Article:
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The AstraZeneca drug is the first SGLT2 inhibitor approved for chronic kidney disease regardless of whether the patient has diabetes.
AstraZeneca’s blockbuster type 2 diabetes Farxiga (dapagliflozin) snagged a new indication for patients with chronic kidney disease at risk of progression with or without type 2 diabetes
The medication, which boasted a sales increase of 54% to $625 million in the first quarter of 2021, is now approved to reduce the risk of sustained estimated glomerular filtration rate (eGFR) decline, end-stage kidney disease (ESKD), cardiovascular (CV) death and hospitalization for heart failure (hHF) in adults with chronic kidney disease (CKD) at risk of progression with or without T2D.
The approval is “the most significant advancement in the treatment of chronic kidney disease in more than 20 years,” said Mene Pangalos, executive vice president, of AstraZeneca’s BioPharmaceuticals R&D, in a press release. “We’ve shown impressive efficacy for Farxiga in type 2 diabetes, heart failure with reduced ejection fraction and, most recently, chronic kidney disease and we are thrilled to be able to bring this medicine to millions of patients in the U.S.”
FDA’s approval was based on positive Phase 3 trial results, which demonstrated that Farxiga, on top of standard-of-care treatment with an angiotensin-converting enzyme inhibitor or an angiotensin receptor blocker, reduced the relative risk of worsening of renal function, onset of ESKD, or risk of CV or renal death by 39%, compared to placebo in patients with CKD Stages 2-4 and elevated urinary albumin excretion.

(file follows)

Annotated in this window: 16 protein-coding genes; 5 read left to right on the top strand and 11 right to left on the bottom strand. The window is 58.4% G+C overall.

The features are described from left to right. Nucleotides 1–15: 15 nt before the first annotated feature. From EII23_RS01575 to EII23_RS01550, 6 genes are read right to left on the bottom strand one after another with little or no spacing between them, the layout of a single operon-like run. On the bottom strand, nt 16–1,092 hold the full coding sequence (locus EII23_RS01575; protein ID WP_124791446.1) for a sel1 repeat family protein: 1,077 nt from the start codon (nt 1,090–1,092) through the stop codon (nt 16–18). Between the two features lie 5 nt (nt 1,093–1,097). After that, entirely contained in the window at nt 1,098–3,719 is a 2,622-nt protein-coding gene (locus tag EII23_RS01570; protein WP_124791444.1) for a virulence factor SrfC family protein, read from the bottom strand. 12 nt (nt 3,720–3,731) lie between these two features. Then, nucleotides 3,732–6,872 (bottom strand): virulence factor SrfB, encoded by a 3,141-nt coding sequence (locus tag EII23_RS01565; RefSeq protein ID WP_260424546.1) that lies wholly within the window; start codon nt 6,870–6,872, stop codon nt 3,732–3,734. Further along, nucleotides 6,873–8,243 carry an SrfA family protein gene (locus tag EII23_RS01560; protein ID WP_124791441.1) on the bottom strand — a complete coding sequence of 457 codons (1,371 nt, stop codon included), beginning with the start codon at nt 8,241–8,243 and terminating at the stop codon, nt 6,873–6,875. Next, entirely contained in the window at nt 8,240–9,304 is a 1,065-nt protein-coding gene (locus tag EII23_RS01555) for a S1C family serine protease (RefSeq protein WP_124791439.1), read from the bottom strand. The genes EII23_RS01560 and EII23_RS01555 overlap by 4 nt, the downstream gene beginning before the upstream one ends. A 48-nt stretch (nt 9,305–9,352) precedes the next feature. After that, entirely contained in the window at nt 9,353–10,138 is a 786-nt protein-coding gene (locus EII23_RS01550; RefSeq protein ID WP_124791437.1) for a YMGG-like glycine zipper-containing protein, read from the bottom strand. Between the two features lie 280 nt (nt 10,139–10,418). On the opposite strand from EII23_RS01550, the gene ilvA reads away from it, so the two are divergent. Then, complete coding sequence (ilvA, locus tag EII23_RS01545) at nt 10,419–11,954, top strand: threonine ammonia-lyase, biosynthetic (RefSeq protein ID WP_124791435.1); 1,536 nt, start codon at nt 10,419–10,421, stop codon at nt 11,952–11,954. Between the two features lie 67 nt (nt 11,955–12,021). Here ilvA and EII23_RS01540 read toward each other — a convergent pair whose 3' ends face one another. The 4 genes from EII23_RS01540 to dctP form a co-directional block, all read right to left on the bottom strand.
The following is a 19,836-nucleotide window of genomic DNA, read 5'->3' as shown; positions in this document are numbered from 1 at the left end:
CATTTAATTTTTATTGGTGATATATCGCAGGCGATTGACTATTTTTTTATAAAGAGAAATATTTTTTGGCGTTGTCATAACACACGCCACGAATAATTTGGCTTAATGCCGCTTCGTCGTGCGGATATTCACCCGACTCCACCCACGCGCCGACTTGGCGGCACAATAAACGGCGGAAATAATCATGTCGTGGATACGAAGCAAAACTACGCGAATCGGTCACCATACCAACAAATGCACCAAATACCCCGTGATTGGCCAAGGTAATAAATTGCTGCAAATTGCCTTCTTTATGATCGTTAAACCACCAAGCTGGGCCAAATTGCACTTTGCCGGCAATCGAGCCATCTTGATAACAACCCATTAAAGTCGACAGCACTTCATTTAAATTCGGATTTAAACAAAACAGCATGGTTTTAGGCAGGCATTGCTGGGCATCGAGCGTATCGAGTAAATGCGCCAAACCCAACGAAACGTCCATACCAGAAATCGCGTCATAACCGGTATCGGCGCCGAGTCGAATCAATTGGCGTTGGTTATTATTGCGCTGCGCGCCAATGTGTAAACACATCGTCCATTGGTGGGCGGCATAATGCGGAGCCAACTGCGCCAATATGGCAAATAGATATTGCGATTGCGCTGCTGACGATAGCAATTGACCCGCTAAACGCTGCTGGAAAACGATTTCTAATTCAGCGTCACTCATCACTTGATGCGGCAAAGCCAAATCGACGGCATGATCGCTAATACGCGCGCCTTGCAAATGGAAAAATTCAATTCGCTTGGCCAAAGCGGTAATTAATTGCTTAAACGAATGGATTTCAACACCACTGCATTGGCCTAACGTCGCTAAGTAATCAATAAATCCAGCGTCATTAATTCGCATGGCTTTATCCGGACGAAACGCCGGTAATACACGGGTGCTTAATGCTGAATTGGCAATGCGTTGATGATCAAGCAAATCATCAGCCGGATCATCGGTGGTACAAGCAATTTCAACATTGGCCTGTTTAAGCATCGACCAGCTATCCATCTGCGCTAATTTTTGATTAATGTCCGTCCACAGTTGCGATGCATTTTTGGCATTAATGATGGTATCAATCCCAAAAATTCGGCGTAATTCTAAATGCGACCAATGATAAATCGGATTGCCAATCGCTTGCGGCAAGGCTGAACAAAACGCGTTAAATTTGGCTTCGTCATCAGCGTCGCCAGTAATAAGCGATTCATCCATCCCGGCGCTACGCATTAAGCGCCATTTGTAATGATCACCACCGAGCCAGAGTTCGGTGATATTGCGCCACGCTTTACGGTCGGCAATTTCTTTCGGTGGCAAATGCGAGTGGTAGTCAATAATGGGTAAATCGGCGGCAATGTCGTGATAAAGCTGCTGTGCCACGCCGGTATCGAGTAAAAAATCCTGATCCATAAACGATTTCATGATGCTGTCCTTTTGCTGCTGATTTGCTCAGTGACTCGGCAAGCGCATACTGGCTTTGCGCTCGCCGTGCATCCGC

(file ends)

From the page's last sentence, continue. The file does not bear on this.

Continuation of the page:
The absolute risk reduction was 5.3% over the median time of 2.4 years. Farxiga also significantly reduced the relative risk of death from any cause by 31% compared to placebo, AstraZeneca said.
“Based on the unprecedented results of the DAPA-CKD trial, dapagliflozin is now the first SGLT2 [sodium glucose co-transporter 2] inhibitor approved for the treatment of chronic kidney disease, regardless of diabetes status. This transformational milestone provides patients and physicians with a new and effective treatment option for this often debilitating and life-threatening disease,” said Professor Hiddo L. Heerspink with the University Medical Center Groningen, the Netherlands, co-chair of the DAPA-CKD trial and its executive committee.